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An oviraptosaurian specimen (Dinosauria, Theropoda) from an Upper Cretaceous formation in China retains a pair of shelled eggs in the pelvis, providing direct evidence that oviraptorosaurian dinosaurs laid paired elongatoolithid eggs. The presence of the paired eggs suggests that theropod dinosaurs had two functional oviducts (like crocodiles) but that each(More)
Oviraptorosaurians are an unusual group of theropod dinosaurs, with highly specialized skulls. Here we report a new oviraptorosaurian, Incisivosaurus gauthieri, gen. et sp. nov., from the lowest part of the Lower Cretaceous Yixian Formation of China. This oviraptorosaurian displays a number of characters closer to more typical theropods, such as a low skull(More)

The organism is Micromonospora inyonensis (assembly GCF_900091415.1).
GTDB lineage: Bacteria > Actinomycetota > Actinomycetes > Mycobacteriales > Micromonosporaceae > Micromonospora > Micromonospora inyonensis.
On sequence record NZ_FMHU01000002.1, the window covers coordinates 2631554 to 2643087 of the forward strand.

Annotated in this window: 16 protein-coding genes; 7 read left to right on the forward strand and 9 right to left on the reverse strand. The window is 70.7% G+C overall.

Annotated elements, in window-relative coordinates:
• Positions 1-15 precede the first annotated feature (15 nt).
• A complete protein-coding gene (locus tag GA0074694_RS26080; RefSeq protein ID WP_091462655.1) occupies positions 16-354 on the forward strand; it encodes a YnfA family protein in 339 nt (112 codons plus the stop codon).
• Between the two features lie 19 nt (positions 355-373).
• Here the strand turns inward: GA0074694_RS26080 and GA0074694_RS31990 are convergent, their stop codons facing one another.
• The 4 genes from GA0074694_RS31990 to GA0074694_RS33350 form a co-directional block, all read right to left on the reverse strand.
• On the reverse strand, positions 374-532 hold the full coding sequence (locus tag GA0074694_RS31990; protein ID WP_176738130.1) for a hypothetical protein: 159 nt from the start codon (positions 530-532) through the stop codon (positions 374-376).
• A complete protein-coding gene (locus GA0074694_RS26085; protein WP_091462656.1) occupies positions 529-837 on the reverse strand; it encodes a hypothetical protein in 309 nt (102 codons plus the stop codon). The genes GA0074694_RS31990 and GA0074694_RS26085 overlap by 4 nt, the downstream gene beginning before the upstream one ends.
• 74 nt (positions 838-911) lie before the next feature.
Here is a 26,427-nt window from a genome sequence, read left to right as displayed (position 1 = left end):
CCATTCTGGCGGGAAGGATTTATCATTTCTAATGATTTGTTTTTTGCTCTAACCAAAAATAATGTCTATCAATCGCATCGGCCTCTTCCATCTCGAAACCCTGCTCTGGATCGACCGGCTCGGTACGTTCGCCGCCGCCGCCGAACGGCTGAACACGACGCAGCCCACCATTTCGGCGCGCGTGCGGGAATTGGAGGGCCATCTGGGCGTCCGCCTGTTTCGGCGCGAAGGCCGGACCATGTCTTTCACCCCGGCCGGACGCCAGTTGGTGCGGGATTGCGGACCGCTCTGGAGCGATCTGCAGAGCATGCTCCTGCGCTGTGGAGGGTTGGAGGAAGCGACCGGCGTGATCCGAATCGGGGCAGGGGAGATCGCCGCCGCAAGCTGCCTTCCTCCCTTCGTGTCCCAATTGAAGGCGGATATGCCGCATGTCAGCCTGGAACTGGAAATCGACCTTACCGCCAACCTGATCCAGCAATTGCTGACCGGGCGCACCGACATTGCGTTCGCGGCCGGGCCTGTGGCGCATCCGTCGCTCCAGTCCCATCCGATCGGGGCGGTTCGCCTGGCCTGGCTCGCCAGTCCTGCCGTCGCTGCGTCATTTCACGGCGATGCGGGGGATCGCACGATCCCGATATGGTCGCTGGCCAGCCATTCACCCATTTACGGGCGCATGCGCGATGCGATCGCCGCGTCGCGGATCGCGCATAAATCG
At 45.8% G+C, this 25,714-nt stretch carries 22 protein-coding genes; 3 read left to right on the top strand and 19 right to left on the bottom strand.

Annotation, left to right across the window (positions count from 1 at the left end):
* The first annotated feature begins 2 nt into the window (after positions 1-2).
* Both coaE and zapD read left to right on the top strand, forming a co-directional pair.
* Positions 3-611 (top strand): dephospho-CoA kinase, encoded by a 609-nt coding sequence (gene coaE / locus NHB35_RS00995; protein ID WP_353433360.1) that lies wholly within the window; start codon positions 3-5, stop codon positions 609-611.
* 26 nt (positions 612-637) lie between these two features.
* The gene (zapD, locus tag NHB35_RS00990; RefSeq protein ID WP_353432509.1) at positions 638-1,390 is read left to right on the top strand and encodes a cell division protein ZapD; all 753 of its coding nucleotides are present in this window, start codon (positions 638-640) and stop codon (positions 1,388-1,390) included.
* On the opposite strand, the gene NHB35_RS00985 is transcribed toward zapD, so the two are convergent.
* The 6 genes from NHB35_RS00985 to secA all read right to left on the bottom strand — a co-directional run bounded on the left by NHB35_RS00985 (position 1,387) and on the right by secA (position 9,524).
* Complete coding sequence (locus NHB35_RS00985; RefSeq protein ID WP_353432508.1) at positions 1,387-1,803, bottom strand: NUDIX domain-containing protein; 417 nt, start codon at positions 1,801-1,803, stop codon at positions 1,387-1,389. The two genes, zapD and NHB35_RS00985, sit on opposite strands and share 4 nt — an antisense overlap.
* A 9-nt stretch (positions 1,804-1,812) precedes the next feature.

Sauropterygians form the largest and most diverse group of ancient marine reptiles that lived throughout nearly the entire Mesozoic era (from 250 to 65 million years ago). Although thousands of specimens of this group have been collected around the world since the description of the first plesiosaur in 1821 (ref. 3), no direct evidence has been found to(More)
Viviparity (giving birth to live young) in fossil reptiles has been known only in a few marine groups: ichthyosaurs, pachypleurosaurs, and mosasaurs. Here, we report a pregnant specimen of the Early Cretaceous Hyphalosaurus baitaigouensis, a species of Choristodera, a diapsid group known from unequivocal fossil remains from the Middle Jurassic to the early(More)
A new Triassic archosaurian from China shows a number of aquatic specializations, of which the most striking is the extreme lateral compression of the long tail. Others that may also reflect aquatic adaptations include plate like scapula and coracoid, elongate neck with extremely long and slender ribs, and reduction of osteoderms. In contrast, its pelvic(More)
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